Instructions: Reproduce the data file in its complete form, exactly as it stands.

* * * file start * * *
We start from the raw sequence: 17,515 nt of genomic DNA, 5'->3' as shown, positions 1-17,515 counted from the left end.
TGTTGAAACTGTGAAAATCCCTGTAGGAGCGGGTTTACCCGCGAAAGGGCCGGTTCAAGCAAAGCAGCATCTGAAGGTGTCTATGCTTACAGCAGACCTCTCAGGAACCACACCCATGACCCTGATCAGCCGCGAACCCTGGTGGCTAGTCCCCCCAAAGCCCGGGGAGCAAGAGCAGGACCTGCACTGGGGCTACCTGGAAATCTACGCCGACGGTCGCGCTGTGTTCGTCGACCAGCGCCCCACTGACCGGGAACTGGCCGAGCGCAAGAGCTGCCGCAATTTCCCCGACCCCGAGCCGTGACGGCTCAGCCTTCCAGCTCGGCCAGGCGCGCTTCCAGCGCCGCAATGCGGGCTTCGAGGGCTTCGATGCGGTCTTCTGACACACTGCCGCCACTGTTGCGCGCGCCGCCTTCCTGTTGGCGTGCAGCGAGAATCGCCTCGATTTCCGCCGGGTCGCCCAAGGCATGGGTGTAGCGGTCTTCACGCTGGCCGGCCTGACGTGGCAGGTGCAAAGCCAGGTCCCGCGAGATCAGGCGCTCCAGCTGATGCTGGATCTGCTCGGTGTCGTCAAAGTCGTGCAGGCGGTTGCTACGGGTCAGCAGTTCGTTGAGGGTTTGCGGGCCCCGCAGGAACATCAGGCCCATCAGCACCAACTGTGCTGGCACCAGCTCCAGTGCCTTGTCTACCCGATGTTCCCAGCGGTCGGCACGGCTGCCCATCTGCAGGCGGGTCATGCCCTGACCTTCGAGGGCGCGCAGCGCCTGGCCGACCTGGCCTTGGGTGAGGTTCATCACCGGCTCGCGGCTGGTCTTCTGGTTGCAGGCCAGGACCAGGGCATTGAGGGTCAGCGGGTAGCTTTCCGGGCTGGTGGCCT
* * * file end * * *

We start from the raw sequence: 17,515 nt of genomic DNA, 5'->3' as shown, positions 1-17,515 counted from the left end.
TGTTGAAACTGTGAAAATCCCTGTAGGAGCGGGTTTACCCGCGAAAGGGCCGGTTCAAGCAAAGCAGCATCTGAAGGTGTCTATGCTTACAGCAGACCTCTCAGGAACCACACCCATGACCCTGATCAGCCGCGAACCCTGGTGGCTAGTCCCCCCAAAGCCCGGGGAGCAAGAGCAGGACCTGCACTGGGGCTACCTGGAAATCTACGCCGACGGTCGCGCTGTGTTCGTCGACCAGCGCCCCACTGACCGGGAACTGGCCGAGCGCAAGAGCTGCCGCAATTTCCCCGACCCCGAGCCGTGACGGCTCAGCCTTCCAGCTCGGCCAGGCGCGCTTCCAGCGCCGCAATGCGGGCTTCGAGGGCTTCGATGCGGTCTTCTGACACACTGCCGCCACTGTTGCGCGCGCCGCCTTCCTGTTGGCGTGCAGCGAGAATCGCCTCGATTTCCGCCGGGTCGCCCAAGGCATGGGTGTAGCGGTCTTCACGCTGGCCGGCCTGACGTGGCAGGTGCAAAGCCAGGTCCCGCGAGATCAGGCGCTCCAGCTGATGCTGGATCTGCTCGGTGTCGTCAAAGTCGTGCAGGCGGTTGCTACGGGTCAGCAGTTCGTTGAGGGTTTGCGGGCCCCGCAGGAACATCAGGCCCATCAGCACCAACTGTGCTGGCACCAGCTCCAGTGCCTTGTCTACCCGATGTTCCCAGCGGTCGGCACGGCTGCCCATCTGCAGGCGGGTCATGCCCTGACCTTCGAGGGCGCGCAGCGCCTGGCCGACCTGGCCTTGGGTGAGGTTCATCACCGGCTCGCGGCTGGTCTTCTGGTTGCAGGCCAGGACCAGGGCATTGAGGGTCAGCGGGTAGCTTTCCGGGCTGGTGGCCT